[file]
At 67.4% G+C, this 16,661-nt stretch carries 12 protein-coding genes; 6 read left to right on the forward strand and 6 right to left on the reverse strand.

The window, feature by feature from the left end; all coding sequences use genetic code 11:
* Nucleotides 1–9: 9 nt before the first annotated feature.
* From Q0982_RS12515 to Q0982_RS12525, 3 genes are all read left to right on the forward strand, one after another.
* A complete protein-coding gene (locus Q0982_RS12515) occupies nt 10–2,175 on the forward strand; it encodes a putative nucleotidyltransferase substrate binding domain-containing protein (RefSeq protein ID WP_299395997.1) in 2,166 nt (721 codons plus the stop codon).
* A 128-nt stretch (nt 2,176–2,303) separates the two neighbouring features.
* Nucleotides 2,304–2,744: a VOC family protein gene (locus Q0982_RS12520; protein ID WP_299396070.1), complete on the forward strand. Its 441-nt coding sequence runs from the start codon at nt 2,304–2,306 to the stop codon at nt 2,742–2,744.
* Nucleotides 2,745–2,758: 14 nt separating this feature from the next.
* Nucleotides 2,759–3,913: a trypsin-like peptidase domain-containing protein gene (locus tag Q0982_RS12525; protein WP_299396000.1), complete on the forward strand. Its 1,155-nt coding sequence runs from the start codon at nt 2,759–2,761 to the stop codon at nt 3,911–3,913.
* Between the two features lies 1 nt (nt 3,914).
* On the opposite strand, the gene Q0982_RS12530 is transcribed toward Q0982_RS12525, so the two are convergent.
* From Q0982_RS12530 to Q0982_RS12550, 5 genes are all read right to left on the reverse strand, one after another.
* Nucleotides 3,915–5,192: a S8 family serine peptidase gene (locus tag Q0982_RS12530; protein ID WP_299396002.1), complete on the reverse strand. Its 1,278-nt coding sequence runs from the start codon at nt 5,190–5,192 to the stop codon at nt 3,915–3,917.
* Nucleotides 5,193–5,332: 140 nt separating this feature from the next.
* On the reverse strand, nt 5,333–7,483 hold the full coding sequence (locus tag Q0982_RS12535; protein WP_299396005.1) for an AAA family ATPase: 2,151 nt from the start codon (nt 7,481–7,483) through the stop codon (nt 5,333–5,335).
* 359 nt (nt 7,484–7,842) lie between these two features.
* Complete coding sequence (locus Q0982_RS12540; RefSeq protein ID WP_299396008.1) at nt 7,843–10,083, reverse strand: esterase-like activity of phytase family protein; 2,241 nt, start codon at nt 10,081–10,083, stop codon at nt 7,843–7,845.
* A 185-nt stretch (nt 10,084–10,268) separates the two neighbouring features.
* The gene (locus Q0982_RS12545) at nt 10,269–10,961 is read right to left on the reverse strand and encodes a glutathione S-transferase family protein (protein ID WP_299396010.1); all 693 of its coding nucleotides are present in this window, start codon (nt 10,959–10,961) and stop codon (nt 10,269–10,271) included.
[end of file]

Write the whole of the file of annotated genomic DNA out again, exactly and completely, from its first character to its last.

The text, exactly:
At 67.4% G+C, this 16,661-nt stretch carries 12 protein-coding genes; 6 read left to right on the forward strand and 6 right to left on the reverse strand.

The window, feature by feature from the left end; all coding sequences use genetic code 11:
* Nucleotides 1–9: 9 nt before the first annotated feature.
* From Q0982_RS12515 to Q0982_RS12525, 3 genes are all read left to right on the forward strand, one after another.
* A complete protein-coding gene (locus Q0982_RS12515) occupies nt 10–2,175 on the forward strand; it encodes a putative nucleotidyltransferase substrate binding domain-containing protein (RefSeq protein ID WP_299395997.1) in 2,166 nt (721 codons plus the stop codon).
* A 128-nt stretch (nt 2,176–2,303) separates the two neighbouring features.
* Nucleotides 2,304–2,744: a VOC family protein gene (locus Q0982_RS12520; protein ID WP_299396070.1), complete on the forward strand. Its 441-nt coding sequence runs from the start codon at nt 2,304–2,306 to the stop codon at nt 2,742–2,744.
* Nucleotides 2,745–2,758: 14 nt separating this feature from the next.
* Nucleotides 2,759–3,913: a trypsin-like peptidase domain-containing protein gene (locus tag Q0982_RS12525; protein WP_299396000.1), complete on the forward strand. Its 1,155-nt coding sequence runs from the start codon at nt 2,759–2,761 to the stop codon at nt 3,911–3,913.
* Between the two features lies 1 nt (nt 3,914).
* On the opposite strand, the gene Q0982_RS12530 is transcribed toward Q0982_RS12525, so the two are convergent.
* From Q0982_RS12530 to Q0982_RS12550, 5 genes are all read right to left on the reverse strand, one after another.
* Nucleotides 3,915–5,192: a S8 family serine peptidase gene (locus tag Q0982_RS12530; protein ID WP_299396002.1), complete on the reverse strand. Its 1,278-nt coding sequence runs from the start codon at nt 5,190–5,192 to the stop codon at nt 3,915–3,917.
* Nucleotides 5,193–5,332: 140 nt separating this feature from the next.
* On the reverse strand, nt 5,333–7,483 hold the full coding sequence (locus tag Q0982_RS12535; protein WP_299396005.1) for an AAA family ATPase: 2,151 nt from the start codon (nt 7,481–7,483) through the stop codon (nt 5,333–5,335).
* 359 nt (nt 7,484–7,842) lie between these two features.
* Complete coding sequence (locus Q0982_RS12540; RefSeq protein ID WP_299396008.1) at nt 7,843–10,083, reverse strand: esterase-like activity of phytase family protein; 2,241 nt, start codon at nt 10,081–10,083, stop codon at nt 7,843–7,845.
* A 185-nt stretch (nt 10,084–10,268) separates the two neighbouring features.
* The gene (locus Q0982_RS12545) at nt 10,269–10,961 is read right to left on the reverse strand and encodes a glutathione S-transferase family protein (protein ID WP_299396010.1); all 693 of its coding nucleotides are present in this window, start codon (nt 10,959–10,961) and stop codon (nt 10,269–10,271) included.